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"# Factoring Polynomials\n",
"\n",
"In this handout we cover how to factor polynomials—in particular, we give a polynomial time algorithm for factoring polynomials whose coefficients are in a finite field. That is, given an $\\renewcommand{\\F}{\\mathbb{F}}f\\in\\F_q[x]$, write it as the decomposition\n",
"\n",
"\\begin{equation*} f = f_1\\cdot f_2\\dotsb f_n \\end{equation*}\n",
"\n",
"where $f_1$, $\\dotsc$, $f_n$ are irreducible polynomials. An _irreducible_ polynomial is one that cannot be written as a nontrivial product, i.e., $f$ is irreducible exactly when $f=gh$ implies at least one of $g$ and $h$ are a constant polynomial. Because the coefficients are from a field, all of the leading coefficients of the polynomials $f_i$ are invertible. Thus, one can write the decomposition as\n",
"\n",
"\\begin{equation*} f = c f_1\\cdot f_2\\dotsb f_n \\tag{$*$} \\end{equation*}\n",
"\n",
"where $c\\in\\F_q$ and all the $f_i$ are _monic_ (have a leading coefficient of 1).\n",
"We consider the factorization problem as finding the decomposition ($*$) given $f$.\n",
"By dividing both sides by $c$ we also make the leading coefficient on the left-hand side also 1. Thus, without loss of generality we will assume that the $f$ to factor is monic.\n",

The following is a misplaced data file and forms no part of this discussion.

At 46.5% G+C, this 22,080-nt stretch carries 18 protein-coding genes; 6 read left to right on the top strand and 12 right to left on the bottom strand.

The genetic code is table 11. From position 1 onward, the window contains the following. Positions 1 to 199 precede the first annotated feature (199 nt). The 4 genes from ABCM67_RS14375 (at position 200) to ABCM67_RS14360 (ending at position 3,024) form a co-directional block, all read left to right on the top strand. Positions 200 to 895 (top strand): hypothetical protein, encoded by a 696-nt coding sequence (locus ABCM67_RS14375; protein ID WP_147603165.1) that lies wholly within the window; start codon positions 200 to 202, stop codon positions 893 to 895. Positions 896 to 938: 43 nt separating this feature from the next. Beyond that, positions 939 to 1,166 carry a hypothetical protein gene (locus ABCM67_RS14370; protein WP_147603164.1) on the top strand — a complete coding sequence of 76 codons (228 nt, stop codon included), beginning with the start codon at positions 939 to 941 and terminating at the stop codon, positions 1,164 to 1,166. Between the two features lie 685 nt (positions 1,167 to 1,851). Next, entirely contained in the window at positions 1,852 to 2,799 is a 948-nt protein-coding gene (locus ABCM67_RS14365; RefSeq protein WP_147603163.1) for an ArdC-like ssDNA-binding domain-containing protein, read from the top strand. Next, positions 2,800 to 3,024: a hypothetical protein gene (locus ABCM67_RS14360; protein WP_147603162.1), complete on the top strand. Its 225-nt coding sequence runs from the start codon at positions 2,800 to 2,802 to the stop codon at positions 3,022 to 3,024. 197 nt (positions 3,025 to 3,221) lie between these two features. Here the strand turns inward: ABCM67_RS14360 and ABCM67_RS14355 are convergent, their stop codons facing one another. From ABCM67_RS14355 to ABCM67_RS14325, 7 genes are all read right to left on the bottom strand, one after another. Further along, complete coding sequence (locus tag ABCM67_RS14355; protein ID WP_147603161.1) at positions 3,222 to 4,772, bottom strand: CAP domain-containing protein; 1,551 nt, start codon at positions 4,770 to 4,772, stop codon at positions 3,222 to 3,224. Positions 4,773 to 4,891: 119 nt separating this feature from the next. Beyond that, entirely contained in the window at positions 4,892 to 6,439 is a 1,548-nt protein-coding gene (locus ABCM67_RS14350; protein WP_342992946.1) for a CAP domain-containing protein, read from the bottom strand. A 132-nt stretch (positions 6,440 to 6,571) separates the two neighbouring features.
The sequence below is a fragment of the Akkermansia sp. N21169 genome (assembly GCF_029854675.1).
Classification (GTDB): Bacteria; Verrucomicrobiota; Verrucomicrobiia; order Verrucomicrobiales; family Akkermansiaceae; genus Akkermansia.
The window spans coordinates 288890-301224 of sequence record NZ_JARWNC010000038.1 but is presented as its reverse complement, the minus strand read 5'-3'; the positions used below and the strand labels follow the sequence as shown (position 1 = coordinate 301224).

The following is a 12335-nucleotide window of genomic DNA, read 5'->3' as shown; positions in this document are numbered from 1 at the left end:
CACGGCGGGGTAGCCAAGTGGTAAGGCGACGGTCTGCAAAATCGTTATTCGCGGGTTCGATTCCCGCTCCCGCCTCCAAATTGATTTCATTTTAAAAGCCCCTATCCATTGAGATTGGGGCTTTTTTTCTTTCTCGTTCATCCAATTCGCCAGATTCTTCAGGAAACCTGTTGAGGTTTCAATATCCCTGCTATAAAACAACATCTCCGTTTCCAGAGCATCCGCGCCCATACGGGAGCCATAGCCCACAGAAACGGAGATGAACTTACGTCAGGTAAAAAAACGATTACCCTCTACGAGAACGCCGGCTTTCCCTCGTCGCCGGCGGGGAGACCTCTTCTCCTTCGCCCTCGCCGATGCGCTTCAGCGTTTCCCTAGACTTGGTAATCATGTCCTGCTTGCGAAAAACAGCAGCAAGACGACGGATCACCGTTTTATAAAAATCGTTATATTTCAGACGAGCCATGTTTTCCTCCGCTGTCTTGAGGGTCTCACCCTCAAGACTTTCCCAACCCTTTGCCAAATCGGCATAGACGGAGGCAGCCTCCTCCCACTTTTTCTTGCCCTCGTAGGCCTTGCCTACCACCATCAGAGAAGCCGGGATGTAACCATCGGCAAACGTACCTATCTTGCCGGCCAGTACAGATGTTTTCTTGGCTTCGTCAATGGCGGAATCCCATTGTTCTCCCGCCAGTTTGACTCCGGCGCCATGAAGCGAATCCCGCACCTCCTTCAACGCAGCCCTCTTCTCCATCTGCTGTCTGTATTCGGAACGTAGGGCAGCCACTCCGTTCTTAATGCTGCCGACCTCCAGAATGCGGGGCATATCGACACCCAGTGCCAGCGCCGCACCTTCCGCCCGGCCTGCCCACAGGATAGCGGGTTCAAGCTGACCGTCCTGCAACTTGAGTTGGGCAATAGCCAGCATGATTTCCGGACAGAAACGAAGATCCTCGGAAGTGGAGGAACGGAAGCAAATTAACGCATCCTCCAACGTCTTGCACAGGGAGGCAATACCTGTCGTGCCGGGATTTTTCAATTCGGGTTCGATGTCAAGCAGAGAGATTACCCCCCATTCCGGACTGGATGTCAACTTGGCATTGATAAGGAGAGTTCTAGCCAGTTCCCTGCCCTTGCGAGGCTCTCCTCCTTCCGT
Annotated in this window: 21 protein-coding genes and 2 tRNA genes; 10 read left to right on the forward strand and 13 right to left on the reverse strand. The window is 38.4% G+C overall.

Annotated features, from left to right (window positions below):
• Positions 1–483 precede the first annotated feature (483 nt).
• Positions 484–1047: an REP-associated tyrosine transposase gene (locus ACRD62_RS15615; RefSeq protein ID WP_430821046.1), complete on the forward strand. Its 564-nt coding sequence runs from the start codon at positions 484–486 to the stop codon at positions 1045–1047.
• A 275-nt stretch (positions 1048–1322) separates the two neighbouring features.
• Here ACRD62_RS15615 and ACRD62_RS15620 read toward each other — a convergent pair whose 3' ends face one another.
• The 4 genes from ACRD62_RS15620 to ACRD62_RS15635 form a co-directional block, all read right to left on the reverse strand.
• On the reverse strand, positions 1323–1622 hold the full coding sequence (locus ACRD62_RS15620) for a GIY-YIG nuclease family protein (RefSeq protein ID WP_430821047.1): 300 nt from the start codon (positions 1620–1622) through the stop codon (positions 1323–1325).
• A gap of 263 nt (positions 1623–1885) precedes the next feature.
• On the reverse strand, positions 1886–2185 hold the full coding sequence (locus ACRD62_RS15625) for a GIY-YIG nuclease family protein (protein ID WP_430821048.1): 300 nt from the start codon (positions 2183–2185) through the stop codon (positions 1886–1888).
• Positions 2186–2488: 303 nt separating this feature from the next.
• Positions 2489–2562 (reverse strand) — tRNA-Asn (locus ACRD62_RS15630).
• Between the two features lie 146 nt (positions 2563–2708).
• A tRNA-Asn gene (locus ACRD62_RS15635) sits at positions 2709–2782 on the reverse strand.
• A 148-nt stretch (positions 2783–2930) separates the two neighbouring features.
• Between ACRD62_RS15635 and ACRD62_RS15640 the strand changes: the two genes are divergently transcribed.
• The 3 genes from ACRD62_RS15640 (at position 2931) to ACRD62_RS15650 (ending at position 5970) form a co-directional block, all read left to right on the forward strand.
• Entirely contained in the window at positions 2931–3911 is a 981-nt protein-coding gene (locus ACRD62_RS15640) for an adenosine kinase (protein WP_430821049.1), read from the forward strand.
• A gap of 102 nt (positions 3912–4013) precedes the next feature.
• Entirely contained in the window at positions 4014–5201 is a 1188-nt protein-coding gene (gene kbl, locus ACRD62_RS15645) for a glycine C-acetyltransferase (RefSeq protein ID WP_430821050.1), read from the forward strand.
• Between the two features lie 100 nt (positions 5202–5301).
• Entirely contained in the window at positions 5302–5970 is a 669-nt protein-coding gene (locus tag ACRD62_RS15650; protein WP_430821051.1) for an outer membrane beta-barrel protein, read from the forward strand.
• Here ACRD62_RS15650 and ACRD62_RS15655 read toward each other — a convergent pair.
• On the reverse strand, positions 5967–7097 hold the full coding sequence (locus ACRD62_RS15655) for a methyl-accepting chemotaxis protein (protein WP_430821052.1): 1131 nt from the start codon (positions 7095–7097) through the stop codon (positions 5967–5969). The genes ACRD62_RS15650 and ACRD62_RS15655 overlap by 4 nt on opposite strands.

"\n",
"Throughout this handout the reader can think of $\\F_q$ as being $\\renewcommand{\\Z}{\\mathbb{Z}}\\Z_p$ (i.e., the field of residues modulo a prime $p$), as $\\Z_p$ is the simplest kind of finite field. However, the algorithms we discuss will also work in general finite fields $\\F_q$."
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"## Roadmap\n",
"\n",
"We will break the problem of factoring $f\\in\\F_q[x]$ into various special cases. One important special case is to handle the case when $f$ is _squarefree_, meaning that in the decomposition $f=\\prod_i f_i$ all of the $f_i$ are distinct. That is, a polynomial is squarefree when it is not divisible by the square any polynomial (except constant polynomials). For example, $f=(x+1)^2$ is not squarefree and $f=(x+1)(x-1)$ is squarefree over any field $\\Z_p$ with $p>2$.\n",
"\n",
"A second special case of the factoring problem is to $f$ into _distinct-degree factors_, i.e., write $f$ as\n",
"$f = g_1\\dotsb g_n$ where $g_i$ is the product of all irreducible factors of degree $i$. For example, if $f=(x+1)^2(x-1)(x^2+3)(x^3+x+1)\\in\\F_5[x]$ then $g_1=(x+1)^2(x-1)$, $g_2=x^2+3$, $g_3=x^3+x+1$, and $g_4=\\dotsb=g_8=1$.\n",
"\n",
"The third special case is to factor the $g_i$ that appear in the distinct-degree factorization. That is, given a $g_i\\in\\F_q[x]$ of degree $d$ whose irreducible factors are all guaranteed to be of a known degree $i$ (and hence there must be $d/i$ of them), find all $d/i$ irreducible factors $g_i=h_1\\dotsm h_{d/i}$. For example, given $g_1=x^3+x^2-x-1\\in\\F_5[x]$ (which is a product of only linear factors), find its decomposition into linear factors $g_1=(x+1)^2(x-1)$."